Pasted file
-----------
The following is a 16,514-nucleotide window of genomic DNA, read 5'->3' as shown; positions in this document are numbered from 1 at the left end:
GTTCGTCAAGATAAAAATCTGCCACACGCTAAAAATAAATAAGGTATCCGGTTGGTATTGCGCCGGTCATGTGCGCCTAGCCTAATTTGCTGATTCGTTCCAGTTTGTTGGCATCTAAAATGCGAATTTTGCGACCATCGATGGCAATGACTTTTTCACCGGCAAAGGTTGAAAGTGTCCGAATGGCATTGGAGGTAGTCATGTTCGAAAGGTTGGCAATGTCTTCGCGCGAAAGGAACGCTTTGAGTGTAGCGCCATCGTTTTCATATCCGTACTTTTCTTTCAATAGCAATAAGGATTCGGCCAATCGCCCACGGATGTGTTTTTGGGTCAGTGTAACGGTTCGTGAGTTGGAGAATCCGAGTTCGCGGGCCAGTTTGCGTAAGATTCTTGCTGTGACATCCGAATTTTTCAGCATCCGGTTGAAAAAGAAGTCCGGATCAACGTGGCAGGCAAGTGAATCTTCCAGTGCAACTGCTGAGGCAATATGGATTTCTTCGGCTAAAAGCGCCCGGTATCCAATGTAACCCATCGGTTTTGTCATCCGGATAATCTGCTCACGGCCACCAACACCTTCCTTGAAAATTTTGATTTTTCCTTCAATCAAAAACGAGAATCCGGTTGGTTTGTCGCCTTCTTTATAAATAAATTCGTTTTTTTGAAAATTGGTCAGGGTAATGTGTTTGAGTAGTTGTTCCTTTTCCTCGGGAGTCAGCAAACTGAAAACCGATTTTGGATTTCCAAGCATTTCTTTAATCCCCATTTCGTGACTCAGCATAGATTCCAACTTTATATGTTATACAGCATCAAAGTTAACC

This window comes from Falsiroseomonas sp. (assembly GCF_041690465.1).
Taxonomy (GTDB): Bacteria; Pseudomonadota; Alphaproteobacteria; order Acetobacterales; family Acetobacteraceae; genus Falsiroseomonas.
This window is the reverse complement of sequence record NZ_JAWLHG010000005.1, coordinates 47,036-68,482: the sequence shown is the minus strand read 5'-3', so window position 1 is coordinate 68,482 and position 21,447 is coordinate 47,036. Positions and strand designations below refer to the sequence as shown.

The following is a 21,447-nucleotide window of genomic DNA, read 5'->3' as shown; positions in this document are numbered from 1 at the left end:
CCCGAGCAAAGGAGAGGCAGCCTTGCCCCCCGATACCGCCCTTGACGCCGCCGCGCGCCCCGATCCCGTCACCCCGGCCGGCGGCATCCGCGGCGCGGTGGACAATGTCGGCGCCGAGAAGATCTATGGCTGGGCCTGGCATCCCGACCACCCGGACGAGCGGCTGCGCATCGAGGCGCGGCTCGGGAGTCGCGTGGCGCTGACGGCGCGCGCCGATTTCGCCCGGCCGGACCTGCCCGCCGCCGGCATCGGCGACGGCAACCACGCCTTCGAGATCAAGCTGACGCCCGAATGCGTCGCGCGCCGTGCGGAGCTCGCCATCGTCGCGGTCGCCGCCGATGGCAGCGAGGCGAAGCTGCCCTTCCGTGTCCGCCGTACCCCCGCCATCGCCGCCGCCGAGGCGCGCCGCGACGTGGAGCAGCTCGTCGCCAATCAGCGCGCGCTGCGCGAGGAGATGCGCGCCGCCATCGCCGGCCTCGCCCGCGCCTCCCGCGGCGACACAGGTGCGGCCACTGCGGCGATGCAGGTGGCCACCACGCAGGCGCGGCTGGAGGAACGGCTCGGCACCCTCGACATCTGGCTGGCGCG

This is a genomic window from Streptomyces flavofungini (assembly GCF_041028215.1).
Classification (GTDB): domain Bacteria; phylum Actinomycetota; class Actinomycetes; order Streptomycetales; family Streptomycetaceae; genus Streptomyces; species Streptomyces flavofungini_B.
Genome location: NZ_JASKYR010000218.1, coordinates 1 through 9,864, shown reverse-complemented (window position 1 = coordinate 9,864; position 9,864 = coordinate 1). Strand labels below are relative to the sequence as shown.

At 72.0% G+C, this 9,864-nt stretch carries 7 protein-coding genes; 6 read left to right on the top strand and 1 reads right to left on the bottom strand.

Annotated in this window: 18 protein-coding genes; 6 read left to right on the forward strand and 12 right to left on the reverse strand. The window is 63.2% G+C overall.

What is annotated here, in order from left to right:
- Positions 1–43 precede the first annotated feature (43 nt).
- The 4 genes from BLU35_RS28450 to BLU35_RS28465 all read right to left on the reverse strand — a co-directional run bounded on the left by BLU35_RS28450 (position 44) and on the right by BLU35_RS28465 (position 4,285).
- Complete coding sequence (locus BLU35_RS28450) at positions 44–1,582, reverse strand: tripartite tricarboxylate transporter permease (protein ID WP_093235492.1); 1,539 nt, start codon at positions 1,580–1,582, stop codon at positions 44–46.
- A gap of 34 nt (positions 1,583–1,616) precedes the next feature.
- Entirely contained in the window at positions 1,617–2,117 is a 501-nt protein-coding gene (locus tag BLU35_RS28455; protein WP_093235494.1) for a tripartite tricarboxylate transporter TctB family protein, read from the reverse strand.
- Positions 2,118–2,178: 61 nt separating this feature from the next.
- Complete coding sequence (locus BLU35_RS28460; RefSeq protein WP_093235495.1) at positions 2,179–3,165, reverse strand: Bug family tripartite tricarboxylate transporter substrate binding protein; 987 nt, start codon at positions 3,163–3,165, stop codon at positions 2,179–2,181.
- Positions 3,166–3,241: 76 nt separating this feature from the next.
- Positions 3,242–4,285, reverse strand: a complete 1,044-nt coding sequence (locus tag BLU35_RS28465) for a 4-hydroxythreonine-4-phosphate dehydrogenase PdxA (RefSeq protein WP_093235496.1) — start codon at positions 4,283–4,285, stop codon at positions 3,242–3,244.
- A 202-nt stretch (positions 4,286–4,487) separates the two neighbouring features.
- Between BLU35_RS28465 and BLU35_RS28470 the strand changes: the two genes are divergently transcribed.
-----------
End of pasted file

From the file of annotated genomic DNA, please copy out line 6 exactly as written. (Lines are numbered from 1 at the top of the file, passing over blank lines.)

The following is a 21,447-nucleotide window of genomic DNA, read 5'->3' as shown; positions in this document are numbered from 1 at the left end: